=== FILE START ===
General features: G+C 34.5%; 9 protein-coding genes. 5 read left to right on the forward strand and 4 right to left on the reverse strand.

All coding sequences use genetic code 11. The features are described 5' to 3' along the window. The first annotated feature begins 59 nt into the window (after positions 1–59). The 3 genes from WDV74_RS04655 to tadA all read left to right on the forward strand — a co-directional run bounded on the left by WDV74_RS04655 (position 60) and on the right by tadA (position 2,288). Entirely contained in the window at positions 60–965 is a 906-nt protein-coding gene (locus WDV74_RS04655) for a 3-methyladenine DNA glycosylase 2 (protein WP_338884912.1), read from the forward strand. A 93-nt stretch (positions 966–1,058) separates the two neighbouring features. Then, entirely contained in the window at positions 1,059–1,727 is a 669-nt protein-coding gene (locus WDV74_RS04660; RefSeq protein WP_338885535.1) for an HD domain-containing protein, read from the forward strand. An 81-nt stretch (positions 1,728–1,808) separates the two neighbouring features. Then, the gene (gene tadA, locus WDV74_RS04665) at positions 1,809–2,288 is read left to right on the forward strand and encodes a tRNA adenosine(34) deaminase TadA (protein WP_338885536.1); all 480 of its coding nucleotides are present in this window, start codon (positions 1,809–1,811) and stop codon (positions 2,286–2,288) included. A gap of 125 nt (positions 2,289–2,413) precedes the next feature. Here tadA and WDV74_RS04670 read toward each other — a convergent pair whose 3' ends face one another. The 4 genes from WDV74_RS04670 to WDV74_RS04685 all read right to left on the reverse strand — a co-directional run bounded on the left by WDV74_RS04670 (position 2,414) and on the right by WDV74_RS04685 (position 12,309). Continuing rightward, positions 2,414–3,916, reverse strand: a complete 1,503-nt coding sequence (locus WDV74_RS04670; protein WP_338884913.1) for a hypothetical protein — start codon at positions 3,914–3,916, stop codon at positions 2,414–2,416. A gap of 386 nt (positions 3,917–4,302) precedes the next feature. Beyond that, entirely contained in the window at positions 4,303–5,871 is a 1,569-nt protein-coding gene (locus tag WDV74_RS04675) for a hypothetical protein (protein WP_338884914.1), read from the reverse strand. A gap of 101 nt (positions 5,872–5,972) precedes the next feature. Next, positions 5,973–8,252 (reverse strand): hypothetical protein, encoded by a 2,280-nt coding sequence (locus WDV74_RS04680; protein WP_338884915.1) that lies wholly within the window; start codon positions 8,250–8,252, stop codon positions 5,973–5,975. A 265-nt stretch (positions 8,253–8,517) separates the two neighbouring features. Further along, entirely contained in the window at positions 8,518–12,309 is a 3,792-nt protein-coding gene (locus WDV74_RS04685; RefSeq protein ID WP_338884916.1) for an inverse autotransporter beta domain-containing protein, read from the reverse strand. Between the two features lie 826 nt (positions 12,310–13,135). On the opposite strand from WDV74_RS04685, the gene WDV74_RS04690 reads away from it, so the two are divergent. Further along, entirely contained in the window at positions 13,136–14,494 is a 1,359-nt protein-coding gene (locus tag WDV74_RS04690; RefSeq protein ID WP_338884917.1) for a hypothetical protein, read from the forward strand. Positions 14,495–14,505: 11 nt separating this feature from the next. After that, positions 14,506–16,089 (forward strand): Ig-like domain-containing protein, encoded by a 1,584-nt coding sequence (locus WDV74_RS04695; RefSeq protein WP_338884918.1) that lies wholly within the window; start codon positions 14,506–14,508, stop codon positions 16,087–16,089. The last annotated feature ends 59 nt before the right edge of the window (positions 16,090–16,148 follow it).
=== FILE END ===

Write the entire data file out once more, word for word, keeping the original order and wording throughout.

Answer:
General features: G+C 34.5%; 9 protein-coding genes. 5 read left to right on the forward strand and 4 right to left on the reverse strand.

All coding sequences use genetic code 11. The features are described 5' to 3' along the window. The first annotated feature begins 59 nt into the window (after positions 1–59). The 3 genes from WDV74_RS04655 to tadA all read left to right on the forward strand — a co-directional run bounded on the left by WDV74_RS04655 (position 60) and on the right by tadA (position 2,288). Entirely contained in the window at positions 60–965 is a 906-nt protein-coding gene (locus WDV74_RS04655) for a 3-methyladenine DNA glycosylase 2 (protein WP_338884912.1), read from the forward strand. A 93-nt stretch (positions 966–1,058) separates the two neighbouring features. Then, entirely contained in the window at positions 1,059–1,727 is a 669-nt protein-coding gene (locus WDV74_RS04660; RefSeq protein WP_338885535.1) for an HD domain-containing protein, read from the forward strand. An 81-nt stretch (positions 1,728–1,808) separates the two neighbouring features. Then, the gene (gene tadA, locus WDV74_RS04665) at positions 1,809–2,288 is read left to right on the forward strand and encodes a tRNA adenosine(34) deaminase TadA (protein WP_338885536.1); all 480 of its coding nucleotides are present in this window, start codon (positions 1,809–1,811) and stop codon (positions 2,286–2,288) included. A gap of 125 nt (positions 2,289–2,413) precedes the next feature. Here tadA and WDV74_RS04670 read toward each other — a convergent pair whose 3' ends face one another. The 4 genes from WDV74_RS04670 to WDV74_RS04685 all read right to left on the reverse strand — a co-directional run bounded on the left by WDV74_RS04670 (position 2,414) and on the right by WDV74_RS04685 (position 12,309). Continuing rightward, positions 2,414–3,916, reverse strand: a complete 1,503-nt coding sequence (locus WDV74_RS04670; protein WP_338884913.1) for a hypothetical protein — start codon at positions 3,914–3,916, stop codon at positions 2,414–2,416. A gap of 386 nt (positions 3,917–4,302) precedes the next feature. Beyond that, entirely contained in the window at positions 4,303–5,871 is a 1,569-nt protein-coding gene (locus tag WDV74_RS04675) for a hypothetical protein (protein WP_338884914.1), read from the reverse strand. A gap of 101 nt (positions 5,872–5,972) precedes the next feature. Next, positions 5,973–8,252 (reverse strand): hypothetical protein, encoded by a 2,280-nt coding sequence (locus WDV74_RS04680; protein WP_338884915.1) that lies wholly within the window; start codon positions 8,250–8,252, stop codon positions 5,973–5,975. A 265-nt stretch (positions 8,253–8,517) separates the two neighbouring features. Further along, entirely contained in the window at positions 8,518–12,309 is a 3,792-nt protein-coding gene (locus WDV74_RS04685; RefSeq protein ID WP_338884916.1) for an inverse autotransporter beta domain-containing protein, read from the reverse strand. Between the two features lie 826 nt (positions 12,310–13,135). On the opposite strand from WDV74_RS04685, the gene WDV74_RS04690 reads away from it, so the two are divergent. Further along, entirely contained in the window at positions 13,136–14,494 is a 1,359-nt protein-coding gene (locus tag WDV74_RS04690; RefSeq protein ID WP_338884917.1) for a hypothetical protein, read from the forward strand. Positions 14,495–14,505: 11 nt separating this feature from the next. After that, positions 14,506–16,089 (forward strand): Ig-like domain-containing protein, encoded by a 1,584-nt coding sequence (locus WDV74_RS04695; RefSeq protein WP_338884918.1) that lies wholly within the window; start codon positions 14,506–14,508, stop codon positions 16,087–16,089. The last annotated feature ends 59 nt before the right edge of the window (positions 16,090–16,148 follow it).